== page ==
Whatever happened to: Deportivo Alaves?
Time for a bit of Tibs News time-travel now as we take a look at what happened to one of Spain’s all time flash-in-the-pan clubs, Deportivo Alaves.
Cast your mind back, the date is the 16th of May 2001 and the venue is Borussia Dortmund’s famous Westfalenstadion in western Germany.
One of English football’s giants, Liverpool, were preparing to take on a little known opposition in the form of Deportivo Alaves in the UEFA cup final (now known as the Europa league).
In fact the red’s Basque country opponents were so much of an unknown quantity that just three years prior the occasion, it would not have been deemed possible.
Alaves were in the Spanish second division and were far from guaranteed to be promoted to La Liga.
They did however make the step up to the top flight in 1998 and from there went from strength to strength, beating the mighty Barcelona twice en route to an astonishing sixth place finish in just their second season; thus qualifying for the 2000/01 UEFA cup.
Not just content on qualifying for European competition though, the Spaniards launched a fully-fledged assault on the competition.
In a season that saw the tournament structured in a straight knockout format rather than the more modern day group stages, many smaller clubs prospered and none more so than Alaves.
First they dispatched Turkish club Gaziantepspor, then claimed victory over Lillestrom before dumping out Rosenborg 4-2 to make it through to the fourth round where they faced their biggest challenge, Inter Milan.
This was the biggest scalp they took in the astonishing run as they defeated the Italian giants 2-0 at the San Siro to complete a fantastic 5-3 aggregate win.
Next up was fellow Spanish minnows Rayo Vallecano, who themselves were enjoying something of a magical adventure. It was soon ended as Alaves claimed a semi-final spot with an aggregate 4-2 victory.
In the last four it was just Kaiserslautern who stood between them and their dream final with either Liverpool or Barcelona and the determination to make the grade shone through.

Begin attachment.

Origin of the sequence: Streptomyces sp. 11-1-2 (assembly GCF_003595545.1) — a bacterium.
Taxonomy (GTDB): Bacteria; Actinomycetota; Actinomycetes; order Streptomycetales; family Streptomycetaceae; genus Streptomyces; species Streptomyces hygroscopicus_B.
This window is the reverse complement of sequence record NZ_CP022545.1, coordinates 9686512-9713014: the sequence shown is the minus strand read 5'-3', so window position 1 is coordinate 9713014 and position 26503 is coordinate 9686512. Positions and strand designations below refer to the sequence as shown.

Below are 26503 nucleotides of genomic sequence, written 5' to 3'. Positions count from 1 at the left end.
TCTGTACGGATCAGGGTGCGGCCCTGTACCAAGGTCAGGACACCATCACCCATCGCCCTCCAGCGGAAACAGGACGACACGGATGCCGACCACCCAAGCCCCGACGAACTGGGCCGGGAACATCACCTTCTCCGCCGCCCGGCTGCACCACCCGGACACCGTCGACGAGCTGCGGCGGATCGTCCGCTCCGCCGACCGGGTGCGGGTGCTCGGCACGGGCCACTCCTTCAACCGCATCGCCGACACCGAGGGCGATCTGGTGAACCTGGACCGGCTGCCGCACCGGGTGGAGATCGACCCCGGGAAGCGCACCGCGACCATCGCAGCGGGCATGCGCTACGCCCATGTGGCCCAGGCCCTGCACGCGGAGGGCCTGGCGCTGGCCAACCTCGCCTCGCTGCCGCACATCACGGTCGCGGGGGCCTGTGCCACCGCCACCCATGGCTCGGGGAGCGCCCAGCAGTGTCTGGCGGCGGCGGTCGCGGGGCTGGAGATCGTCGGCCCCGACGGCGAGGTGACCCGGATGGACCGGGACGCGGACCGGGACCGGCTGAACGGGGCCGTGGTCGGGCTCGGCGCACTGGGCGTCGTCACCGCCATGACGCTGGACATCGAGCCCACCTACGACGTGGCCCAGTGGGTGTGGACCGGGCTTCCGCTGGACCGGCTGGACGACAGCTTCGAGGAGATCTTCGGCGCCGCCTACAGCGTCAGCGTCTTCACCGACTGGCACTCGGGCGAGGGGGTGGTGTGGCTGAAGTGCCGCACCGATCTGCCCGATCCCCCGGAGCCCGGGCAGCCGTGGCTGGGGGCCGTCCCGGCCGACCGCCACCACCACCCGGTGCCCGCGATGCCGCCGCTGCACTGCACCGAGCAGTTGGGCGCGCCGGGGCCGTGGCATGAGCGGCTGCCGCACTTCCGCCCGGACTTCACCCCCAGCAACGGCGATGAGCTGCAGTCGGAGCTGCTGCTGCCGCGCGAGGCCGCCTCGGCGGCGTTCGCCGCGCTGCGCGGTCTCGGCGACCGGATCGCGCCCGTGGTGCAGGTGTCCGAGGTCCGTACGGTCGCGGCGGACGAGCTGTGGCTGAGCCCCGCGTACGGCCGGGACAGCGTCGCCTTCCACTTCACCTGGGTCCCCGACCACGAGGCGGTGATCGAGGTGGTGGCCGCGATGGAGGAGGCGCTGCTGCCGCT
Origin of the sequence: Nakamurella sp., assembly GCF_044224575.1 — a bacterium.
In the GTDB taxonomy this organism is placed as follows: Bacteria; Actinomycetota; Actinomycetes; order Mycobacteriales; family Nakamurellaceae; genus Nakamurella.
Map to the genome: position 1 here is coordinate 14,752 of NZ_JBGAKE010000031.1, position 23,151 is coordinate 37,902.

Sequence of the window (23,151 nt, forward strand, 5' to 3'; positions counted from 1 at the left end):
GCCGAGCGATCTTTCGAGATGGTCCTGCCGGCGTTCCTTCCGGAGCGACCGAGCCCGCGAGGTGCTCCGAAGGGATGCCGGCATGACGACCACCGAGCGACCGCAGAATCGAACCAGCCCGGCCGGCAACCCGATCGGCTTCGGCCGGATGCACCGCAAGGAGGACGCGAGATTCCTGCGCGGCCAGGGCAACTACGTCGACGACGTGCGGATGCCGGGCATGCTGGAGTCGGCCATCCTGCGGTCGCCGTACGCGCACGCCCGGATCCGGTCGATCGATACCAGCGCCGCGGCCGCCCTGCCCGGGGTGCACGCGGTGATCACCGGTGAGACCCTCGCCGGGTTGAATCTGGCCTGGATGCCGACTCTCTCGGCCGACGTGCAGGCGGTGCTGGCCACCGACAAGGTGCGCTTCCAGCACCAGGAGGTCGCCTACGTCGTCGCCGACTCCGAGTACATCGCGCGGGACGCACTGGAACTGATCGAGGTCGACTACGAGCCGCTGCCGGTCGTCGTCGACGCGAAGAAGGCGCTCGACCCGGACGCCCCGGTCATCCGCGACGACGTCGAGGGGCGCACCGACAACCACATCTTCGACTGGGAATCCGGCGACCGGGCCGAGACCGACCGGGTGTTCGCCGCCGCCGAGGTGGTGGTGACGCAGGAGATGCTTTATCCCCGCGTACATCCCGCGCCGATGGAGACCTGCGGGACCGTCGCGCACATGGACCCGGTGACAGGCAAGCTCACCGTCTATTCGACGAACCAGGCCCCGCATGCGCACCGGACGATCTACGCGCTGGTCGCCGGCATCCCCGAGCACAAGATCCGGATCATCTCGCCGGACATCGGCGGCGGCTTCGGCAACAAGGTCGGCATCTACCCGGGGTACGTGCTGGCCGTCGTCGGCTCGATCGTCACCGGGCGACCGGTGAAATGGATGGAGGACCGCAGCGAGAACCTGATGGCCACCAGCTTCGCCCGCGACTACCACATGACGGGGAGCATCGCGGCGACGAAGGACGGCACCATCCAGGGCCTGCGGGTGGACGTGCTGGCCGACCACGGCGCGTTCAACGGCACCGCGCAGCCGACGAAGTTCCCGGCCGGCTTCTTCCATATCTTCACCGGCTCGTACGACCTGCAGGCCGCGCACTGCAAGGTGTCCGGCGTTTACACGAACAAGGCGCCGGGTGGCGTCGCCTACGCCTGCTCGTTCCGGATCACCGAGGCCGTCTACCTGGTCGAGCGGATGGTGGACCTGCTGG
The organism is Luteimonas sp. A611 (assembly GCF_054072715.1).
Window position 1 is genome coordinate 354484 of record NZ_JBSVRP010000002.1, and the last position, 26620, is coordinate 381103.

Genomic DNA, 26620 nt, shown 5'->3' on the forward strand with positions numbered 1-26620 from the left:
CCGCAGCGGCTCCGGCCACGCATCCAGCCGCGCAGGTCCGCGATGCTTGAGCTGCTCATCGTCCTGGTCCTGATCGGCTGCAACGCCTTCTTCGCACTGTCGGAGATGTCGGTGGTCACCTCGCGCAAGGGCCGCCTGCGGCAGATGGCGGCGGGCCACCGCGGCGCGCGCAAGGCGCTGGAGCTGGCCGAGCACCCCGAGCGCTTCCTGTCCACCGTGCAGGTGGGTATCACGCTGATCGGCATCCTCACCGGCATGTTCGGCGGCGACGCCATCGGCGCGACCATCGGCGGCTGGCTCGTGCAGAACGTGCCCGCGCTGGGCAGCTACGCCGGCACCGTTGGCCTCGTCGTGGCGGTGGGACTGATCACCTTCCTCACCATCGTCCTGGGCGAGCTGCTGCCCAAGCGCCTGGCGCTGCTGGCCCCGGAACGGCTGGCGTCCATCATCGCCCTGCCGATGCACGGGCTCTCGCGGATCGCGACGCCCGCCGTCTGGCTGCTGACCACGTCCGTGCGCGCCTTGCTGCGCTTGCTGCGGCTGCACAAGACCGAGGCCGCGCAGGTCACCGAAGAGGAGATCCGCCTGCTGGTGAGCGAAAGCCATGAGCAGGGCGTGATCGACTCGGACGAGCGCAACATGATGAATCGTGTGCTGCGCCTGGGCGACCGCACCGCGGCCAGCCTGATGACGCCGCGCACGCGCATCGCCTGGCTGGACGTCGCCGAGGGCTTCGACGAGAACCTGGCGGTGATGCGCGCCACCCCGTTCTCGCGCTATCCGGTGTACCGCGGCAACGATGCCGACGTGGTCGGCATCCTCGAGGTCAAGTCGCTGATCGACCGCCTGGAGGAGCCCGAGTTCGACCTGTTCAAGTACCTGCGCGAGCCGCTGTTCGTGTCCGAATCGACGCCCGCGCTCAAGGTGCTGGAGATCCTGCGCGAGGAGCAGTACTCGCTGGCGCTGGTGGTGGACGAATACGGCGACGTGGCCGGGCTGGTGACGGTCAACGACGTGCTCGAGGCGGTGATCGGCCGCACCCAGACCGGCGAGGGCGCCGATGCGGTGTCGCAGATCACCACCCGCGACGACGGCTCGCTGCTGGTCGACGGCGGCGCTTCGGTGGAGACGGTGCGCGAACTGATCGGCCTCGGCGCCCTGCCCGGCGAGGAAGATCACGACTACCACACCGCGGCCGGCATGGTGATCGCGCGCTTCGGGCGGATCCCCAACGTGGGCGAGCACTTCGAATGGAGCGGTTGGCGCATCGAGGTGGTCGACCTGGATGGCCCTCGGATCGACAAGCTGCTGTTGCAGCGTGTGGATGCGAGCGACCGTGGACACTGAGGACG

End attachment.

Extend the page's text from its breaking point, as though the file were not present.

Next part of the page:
Alaves tore into their German opponents in what has to go down as one of the most one-sided semi-finals of all time; winning 9-2 over the two legs. The Basques were on their way to Dortmund.
And so it arrived, the biggest match in their history and with Liverpool edging Barcelona by a single goal to nil in the other semi it would be an Anglo-Spanish final.
It would not disappoint.
After a frantic match the score stood at 4-3 to Gerard Houllier’s reds with a minute to go and all seemed lost before Jordi Cruyff, son of legendary Dutchman Johan, rose to head home and take the game to extra time.
Liverpool went on to edge the victory, they too craved, with a “golden” own-goal by Delfi Geli gifting them a first European trophy since 1984.
The reds may have won the match, but nobody involved that night will ever forget the way that a small club from Spain had one of the heavyweights of European football on the ropes only to be dealt a knockout blow.
In the seasons which followed on from that famous night, predictably the best players were sold on to pastures new and the team never quite recovered, eventually being relegated from La Liga in 2003.
From there the club yo-yoed between the top flight and the second division before succumbing to relegation to the third tier in 2009, they have remained there since.
As they once again look to revive their fortunes, Deportivo Alaves will always have that night in Dortmund to remind them that nothing is impossible.
By Jack Murphy
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